The most determining aspect of context where literature is concerned is of course language. Those who know and have lived in a second language will be aware that they think and behave and express themselves somewhat differently when moving away from their mother tongue. Identity shifts; if language does not absolutely drive thought, it certainly conditions our thinking. The very feeling of the words and the nuances they express are aligned with centuries of history and collective behaviour. The English word ‘proper’ which subtly aligns morality with social decorum and even class distinction has no parallel in Italian. Similarly English translations of the Italian words furbo (sly) and pignolo (fussy) convey none of the rich social humus these words immediately evoke in the Italian mind. In 1985, when I began my first literary translation, Moravia’s Erotic Tales, I was finally bound to take this reflection on board, to realize how profoundly any piece of prose changes when subtracted from the enchantment of the language it was conceived in. To a large extent it is the language, as much as the content and originating environment, that puts writers and their work in intimate relation to each other.

From the earliest days in Italy I had found myself being asked to translate. I translated sales brochures for bank safes and industrial ovens, installation manuals for diesel filter factories, a trade paper for the Italian stone industry, catalogues for art shows, a fashion magazine for designer shoes. This turned out to be the best possible preparation for translating literature, since there is no strict distinction between literary language and language tout court. Over the next ten years I translated Moravia, Calvino, Tabucchi, Calasso and many others, while later I would be invited to offer a new version of Machiavelli’s The Prince and to translate a selection from Leopardi’s great diary, the Zibaldone. Not only did this bring me closer to these writers and the way they wrote, it also led to one of the greatest strokes of fortune in my working life. The New York Review of Books began to invite me to write about Italian authors. Generously, they entrusted me with a consideration of a new translation of the complete works of Nobel winner Eugenio Montale. Amazingly, they waited the full year it took me to read the poet in original and translation and feel I was ready to say something about him. Thus began the collection you now have in your hands.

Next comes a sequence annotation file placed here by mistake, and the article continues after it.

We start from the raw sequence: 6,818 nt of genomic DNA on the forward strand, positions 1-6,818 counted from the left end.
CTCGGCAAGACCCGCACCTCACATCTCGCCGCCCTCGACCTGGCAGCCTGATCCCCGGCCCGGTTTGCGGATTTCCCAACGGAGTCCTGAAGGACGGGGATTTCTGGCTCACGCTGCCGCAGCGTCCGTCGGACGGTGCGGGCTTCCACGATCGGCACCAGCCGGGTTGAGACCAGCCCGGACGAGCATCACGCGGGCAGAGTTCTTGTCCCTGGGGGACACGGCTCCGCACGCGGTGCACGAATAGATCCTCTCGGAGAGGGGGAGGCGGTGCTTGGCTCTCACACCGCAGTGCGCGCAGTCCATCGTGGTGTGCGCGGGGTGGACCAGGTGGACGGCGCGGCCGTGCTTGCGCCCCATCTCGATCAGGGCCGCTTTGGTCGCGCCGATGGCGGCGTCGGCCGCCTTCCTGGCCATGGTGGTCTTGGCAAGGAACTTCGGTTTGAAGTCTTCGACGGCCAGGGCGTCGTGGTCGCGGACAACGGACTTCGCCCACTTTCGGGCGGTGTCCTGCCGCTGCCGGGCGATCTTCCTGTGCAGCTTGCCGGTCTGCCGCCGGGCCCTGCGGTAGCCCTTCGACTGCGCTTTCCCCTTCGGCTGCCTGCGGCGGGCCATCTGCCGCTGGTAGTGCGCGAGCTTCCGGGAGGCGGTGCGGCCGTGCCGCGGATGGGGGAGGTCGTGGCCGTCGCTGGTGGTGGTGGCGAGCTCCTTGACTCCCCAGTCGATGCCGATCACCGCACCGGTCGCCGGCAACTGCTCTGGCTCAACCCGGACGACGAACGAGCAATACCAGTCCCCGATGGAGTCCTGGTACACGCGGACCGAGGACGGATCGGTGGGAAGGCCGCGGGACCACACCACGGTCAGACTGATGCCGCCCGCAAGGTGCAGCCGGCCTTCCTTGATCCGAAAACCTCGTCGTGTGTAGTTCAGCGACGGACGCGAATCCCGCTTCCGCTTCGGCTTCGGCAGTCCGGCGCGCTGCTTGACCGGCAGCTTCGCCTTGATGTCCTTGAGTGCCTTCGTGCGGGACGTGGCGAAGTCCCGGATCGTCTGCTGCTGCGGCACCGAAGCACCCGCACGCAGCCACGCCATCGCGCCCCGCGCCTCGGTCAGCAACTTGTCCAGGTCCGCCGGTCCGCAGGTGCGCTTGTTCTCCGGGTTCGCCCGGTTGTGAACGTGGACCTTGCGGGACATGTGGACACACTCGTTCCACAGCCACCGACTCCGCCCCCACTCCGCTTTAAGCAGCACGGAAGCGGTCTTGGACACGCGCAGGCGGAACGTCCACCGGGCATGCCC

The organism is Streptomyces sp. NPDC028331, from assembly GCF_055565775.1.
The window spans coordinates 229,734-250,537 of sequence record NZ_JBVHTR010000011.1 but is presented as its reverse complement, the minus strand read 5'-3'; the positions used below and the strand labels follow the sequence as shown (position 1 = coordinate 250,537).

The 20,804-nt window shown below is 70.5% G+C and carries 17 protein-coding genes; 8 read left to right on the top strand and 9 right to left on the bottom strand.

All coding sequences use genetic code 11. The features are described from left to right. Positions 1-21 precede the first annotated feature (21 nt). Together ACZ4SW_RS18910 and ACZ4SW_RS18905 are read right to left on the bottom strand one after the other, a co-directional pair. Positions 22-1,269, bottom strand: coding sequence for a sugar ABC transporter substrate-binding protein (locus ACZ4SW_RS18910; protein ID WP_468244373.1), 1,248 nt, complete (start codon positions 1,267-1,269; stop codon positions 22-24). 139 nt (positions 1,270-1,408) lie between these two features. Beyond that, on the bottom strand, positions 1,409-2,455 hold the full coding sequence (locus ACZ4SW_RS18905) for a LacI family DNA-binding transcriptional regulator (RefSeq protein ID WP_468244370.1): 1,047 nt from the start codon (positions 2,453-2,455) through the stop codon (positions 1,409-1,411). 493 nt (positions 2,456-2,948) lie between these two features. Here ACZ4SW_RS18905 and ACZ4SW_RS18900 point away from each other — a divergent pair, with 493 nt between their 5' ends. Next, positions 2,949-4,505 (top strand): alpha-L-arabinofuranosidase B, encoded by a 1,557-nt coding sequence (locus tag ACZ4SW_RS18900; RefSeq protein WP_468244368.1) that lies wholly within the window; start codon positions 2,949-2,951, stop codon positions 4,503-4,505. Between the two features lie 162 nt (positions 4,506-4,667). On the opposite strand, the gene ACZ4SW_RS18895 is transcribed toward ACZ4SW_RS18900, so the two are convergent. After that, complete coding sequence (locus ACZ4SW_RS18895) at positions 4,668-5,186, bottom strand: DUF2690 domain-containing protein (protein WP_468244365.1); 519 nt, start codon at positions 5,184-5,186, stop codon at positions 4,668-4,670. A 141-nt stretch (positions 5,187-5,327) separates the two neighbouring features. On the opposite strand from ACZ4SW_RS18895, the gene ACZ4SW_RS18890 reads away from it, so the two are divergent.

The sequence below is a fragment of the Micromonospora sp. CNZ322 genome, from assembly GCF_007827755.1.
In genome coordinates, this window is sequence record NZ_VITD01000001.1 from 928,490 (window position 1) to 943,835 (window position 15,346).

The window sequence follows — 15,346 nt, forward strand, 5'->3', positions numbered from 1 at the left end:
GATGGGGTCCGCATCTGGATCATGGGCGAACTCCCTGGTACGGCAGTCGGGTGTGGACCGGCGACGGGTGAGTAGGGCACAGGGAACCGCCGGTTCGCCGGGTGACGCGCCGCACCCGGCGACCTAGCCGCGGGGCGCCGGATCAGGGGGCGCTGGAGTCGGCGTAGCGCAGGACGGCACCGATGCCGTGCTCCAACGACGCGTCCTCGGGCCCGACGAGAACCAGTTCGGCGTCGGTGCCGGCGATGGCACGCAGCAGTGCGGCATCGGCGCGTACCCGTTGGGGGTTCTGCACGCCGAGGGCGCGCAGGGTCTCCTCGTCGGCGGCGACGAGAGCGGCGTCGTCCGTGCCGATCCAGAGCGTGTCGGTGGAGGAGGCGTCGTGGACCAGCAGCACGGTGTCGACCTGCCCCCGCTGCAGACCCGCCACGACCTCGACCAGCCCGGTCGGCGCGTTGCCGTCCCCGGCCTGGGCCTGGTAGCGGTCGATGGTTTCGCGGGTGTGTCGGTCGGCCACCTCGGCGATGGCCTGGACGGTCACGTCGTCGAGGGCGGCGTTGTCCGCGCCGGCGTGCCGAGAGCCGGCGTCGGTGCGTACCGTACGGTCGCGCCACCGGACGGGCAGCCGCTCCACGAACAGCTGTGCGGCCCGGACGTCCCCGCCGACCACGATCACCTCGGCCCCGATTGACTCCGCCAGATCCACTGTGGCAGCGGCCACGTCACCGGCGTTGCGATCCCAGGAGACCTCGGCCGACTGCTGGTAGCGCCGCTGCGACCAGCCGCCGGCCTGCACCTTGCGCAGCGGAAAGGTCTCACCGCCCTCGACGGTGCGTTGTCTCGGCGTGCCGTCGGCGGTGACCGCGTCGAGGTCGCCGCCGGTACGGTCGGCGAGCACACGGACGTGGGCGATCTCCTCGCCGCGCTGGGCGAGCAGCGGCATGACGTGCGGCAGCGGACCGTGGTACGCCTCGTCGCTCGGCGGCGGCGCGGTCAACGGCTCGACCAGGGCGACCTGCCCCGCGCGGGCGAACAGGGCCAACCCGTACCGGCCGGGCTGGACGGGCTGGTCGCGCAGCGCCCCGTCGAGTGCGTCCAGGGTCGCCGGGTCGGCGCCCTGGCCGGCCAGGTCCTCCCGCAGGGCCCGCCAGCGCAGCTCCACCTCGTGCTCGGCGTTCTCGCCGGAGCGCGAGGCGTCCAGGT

From the beginning I was eager to make these pieces something more than one-off reviews. I wanted to give readers a sense of the Italian world the writer moved in and how he or she positioned him or herself in relation to the main issues of the day, and indeed those issues which go far beyond the day and seem inseparable from Italianness itself, a particular way of framing problems of illusion and reality, a powerful tension between the imperatives of political action and the desire to be spared involvement of any kind. I wanted the pieces to call to each other as indeed the writers themselves call to each other and become fully themselves when read together. I wanted them to become a book, a whole.